Use this URL to cite or link to this record in EThOS: http://ethos.bl.uk/OrderDetails.do?uin=uk.bl.ethos.718572
Title: Shades of faith formation : Black Christian faith formation within Holiness/Pentecostal Churches in the UK
Author: Fenty, Esther
Awarding Body: King's College London
Current Institution: King's College London (University of London)
Date of Award: 2017
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Abstract:
Although much has been written about Holiness/Pentecostal churches established by Caribbean settlers to Britain since the 1950s, the issue of faith formation has not been addressed. Therefore, this thesis, set within the domain of practical theology is an investigation into the faith formation of children and young people within one such church; the Church of God in Christ (COGIC) UK. It identifies two research questions; 1) how is faith formed within Holiness/Pentecostal churches in the United Kingdom and 2) is there an effective intentional strategy which is theologically valid to support this. Key concepts in faith formation, a subsidiary of Christian education were examined from the theoretical work of three interlocutors; James Fowler, Thomas Groome and Anthony Reddie. In addition, ten semi-structured interviews were conducted with adult members who had attended church from a very young age and could reflect on their experiences. Along with the literature, thematic analysis of these interviews identified contributory factors in faith formation and also areas for further development. It was observed that there are some specific departmental documents within COGIC outlining strategies for promoting the particular departmental vision, but there is no overall plan in terms of faith formation. Like most Pentecostal denominations, COGIC has not articulated a Pentecostal theology or pedagogy, thereby making an overall formalised theological strategy impossible. Nevertheless, due to the nature of Pentecostalism, there is faith formation through the liturgical practices and agencies of the church evidenced by second and third generation members of COGIC who are now involved in ministry. Furthermore, the interface of culture and Pentecostalism within the British context contribute to the faith formation of children and young people in COGIC, (an exemplar of a Holiness/Pentecostal church) making it a unique experience. Yet faith formation can be intentional within COGIC by the promotion of a British Black Pentecostal pedagogy as recommended by this research.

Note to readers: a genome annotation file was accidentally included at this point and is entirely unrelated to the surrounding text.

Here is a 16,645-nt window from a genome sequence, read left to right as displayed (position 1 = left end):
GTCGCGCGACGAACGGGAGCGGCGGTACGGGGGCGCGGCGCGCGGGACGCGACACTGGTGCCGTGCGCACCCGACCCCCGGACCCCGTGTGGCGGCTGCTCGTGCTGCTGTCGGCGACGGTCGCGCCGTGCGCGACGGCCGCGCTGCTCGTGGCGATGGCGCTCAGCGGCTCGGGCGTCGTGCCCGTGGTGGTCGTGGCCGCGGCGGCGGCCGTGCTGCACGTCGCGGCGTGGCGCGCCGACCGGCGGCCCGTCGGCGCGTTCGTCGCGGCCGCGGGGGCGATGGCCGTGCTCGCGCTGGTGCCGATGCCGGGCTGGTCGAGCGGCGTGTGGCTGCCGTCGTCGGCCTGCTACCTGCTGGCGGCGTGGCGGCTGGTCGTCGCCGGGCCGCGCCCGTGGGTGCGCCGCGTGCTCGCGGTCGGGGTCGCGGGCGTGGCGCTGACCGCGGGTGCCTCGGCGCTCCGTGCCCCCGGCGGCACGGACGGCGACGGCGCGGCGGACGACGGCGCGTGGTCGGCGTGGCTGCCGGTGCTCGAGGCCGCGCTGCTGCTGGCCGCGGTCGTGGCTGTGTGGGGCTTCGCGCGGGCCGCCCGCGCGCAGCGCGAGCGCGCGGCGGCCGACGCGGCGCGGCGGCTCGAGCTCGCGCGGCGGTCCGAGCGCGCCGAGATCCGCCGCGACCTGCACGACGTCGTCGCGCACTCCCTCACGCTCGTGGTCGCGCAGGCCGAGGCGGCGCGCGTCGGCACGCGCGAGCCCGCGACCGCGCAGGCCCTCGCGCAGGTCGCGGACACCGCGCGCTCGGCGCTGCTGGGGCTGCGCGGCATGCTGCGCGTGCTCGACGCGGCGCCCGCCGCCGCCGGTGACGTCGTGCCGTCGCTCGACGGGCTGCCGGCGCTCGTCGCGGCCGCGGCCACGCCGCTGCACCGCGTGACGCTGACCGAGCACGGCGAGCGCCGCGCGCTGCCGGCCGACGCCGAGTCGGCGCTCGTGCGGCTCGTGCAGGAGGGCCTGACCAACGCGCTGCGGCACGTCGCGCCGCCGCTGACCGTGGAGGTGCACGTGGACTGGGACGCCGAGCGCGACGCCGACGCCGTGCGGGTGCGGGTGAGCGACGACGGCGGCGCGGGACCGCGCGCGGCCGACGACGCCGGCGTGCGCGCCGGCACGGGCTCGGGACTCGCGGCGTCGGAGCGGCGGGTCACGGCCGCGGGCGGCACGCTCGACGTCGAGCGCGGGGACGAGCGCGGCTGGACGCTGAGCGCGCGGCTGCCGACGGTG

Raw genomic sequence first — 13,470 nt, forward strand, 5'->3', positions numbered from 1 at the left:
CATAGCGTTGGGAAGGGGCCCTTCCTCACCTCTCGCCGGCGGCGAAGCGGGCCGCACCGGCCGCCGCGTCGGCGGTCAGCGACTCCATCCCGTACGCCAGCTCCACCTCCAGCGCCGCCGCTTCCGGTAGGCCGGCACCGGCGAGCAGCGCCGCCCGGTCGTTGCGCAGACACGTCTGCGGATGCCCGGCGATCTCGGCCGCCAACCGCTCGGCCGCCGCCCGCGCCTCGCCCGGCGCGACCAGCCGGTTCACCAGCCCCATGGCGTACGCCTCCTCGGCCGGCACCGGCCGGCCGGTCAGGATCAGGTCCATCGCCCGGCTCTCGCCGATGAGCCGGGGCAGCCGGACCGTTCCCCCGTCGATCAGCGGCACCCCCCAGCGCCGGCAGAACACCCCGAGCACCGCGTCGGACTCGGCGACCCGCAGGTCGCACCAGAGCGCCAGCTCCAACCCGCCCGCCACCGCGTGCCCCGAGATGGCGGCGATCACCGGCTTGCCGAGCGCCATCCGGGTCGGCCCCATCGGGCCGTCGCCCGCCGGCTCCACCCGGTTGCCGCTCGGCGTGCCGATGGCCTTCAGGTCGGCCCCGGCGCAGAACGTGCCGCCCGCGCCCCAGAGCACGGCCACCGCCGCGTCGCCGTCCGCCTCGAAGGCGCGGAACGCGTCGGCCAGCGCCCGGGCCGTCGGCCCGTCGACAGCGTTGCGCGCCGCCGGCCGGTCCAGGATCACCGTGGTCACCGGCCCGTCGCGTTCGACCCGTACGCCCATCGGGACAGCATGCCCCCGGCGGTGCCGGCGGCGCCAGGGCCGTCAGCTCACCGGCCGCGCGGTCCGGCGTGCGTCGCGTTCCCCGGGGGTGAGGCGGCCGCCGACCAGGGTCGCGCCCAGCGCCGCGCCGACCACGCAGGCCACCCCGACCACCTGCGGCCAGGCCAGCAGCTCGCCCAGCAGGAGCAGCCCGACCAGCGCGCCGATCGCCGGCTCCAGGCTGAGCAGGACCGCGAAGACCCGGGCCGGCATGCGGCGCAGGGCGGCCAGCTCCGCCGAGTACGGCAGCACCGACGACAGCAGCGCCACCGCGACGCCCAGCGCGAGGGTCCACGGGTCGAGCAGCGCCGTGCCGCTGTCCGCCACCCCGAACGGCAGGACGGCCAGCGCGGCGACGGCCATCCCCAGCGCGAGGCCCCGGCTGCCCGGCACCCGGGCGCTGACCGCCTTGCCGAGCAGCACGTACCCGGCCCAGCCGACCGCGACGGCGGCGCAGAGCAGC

Supervisor: Sedmak, Clemens Sponsor: Not available
Qualification Name: Thesis (Ph.D.) Qualification Level: Doctoral
EThOS ID: uk.bl.ethos.718572  DOI: Not available
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